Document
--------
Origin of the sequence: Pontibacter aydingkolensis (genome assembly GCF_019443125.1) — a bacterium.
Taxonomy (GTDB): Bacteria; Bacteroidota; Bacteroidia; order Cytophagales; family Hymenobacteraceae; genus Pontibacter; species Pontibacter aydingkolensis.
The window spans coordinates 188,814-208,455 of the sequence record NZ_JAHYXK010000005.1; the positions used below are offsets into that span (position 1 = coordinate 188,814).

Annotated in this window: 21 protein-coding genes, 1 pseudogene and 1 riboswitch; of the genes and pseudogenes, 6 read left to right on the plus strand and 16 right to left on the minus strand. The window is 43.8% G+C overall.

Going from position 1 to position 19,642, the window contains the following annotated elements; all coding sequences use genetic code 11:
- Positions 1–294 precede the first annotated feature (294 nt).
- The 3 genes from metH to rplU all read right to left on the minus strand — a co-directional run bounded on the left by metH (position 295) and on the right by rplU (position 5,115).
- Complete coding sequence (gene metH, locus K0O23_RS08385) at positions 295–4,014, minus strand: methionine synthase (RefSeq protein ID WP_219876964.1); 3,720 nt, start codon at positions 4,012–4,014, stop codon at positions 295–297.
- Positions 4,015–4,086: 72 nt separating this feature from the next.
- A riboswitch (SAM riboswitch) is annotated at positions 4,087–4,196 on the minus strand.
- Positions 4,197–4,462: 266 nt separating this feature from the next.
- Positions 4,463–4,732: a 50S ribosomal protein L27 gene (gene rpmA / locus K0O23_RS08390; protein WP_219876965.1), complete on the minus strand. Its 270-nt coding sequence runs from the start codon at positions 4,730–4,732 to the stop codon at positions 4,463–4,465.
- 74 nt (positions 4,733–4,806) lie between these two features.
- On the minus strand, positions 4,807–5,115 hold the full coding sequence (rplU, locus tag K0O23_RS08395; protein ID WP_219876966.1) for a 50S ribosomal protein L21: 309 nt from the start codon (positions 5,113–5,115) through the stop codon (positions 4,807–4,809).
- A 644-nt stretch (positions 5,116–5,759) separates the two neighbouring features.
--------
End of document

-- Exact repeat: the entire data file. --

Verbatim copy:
Origin of the sequence: Pontibacter aydingkolensis (genome assembly GCF_019443125.1) — a bacterium.
Taxonomy (GTDB): Bacteria; Bacteroidota; Bacteroidia; order Cytophagales; family Hymenobacteraceae; genus Pontibacter; species Pontibacter aydingkolensis.
The window spans coordinates 188,814-208,455 of the sequence record NZ_JAHYXK010000005.1; the positions used below are offsets into that span (position 1 = coordinate 188,814).

Annotated in this window: 21 protein-coding genes, 1 pseudogene and 1 riboswitch; of the genes and pseudogenes, 6 read left to right on the plus strand and 16 right to left on the minus strand. The window is 43.8% G+C overall.

Going from position 1 to position 19,642, the window contains the following annotated elements; all coding sequences use genetic code 11:
- Positions 1–294 precede the first annotated feature (294 nt).
- The 3 genes from metH to rplU all read right to left on the minus strand — a co-directional run bounded on the left by metH (position 295) and on the right by rplU (position 5,115).
- Complete coding sequence (gene metH, locus K0O23_RS08385) at positions 295–4,014, minus strand: methionine synthase (RefSeq protein ID WP_219876964.1); 3,720 nt, start codon at positions 4,012–4,014, stop codon at positions 295–297.
- Positions 4,015–4,086: 72 nt separating this feature from the next.
- A riboswitch (SAM riboswitch) is annotated at positions 4,087–4,196 on the minus strand.
- Positions 4,197–4,462: 266 nt separating this feature from the next.
- Positions 4,463–4,732: a 50S ribosomal protein L27 gene (gene rpmA / locus K0O23_RS08390; protein WP_219876965.1), complete on the minus strand. Its 270-nt coding sequence runs from the start codon at positions 4,730–4,732 to the stop codon at positions 4,463–4,465.
- 74 nt (positions 4,733–4,806) lie between these two features.
- On the minus strand, positions 4,807–5,115 hold the full coding sequence (rplU, locus tag K0O23_RS08395; protein ID WP_219876966.1) for a 50S ribosomal protein L21: 309 nt from the start codon (positions 5,113–5,115) through the stop codon (positions 4,807–4,809).
- A 644-nt stretch (positions 5,116–5,759) separates the two neighbouring features.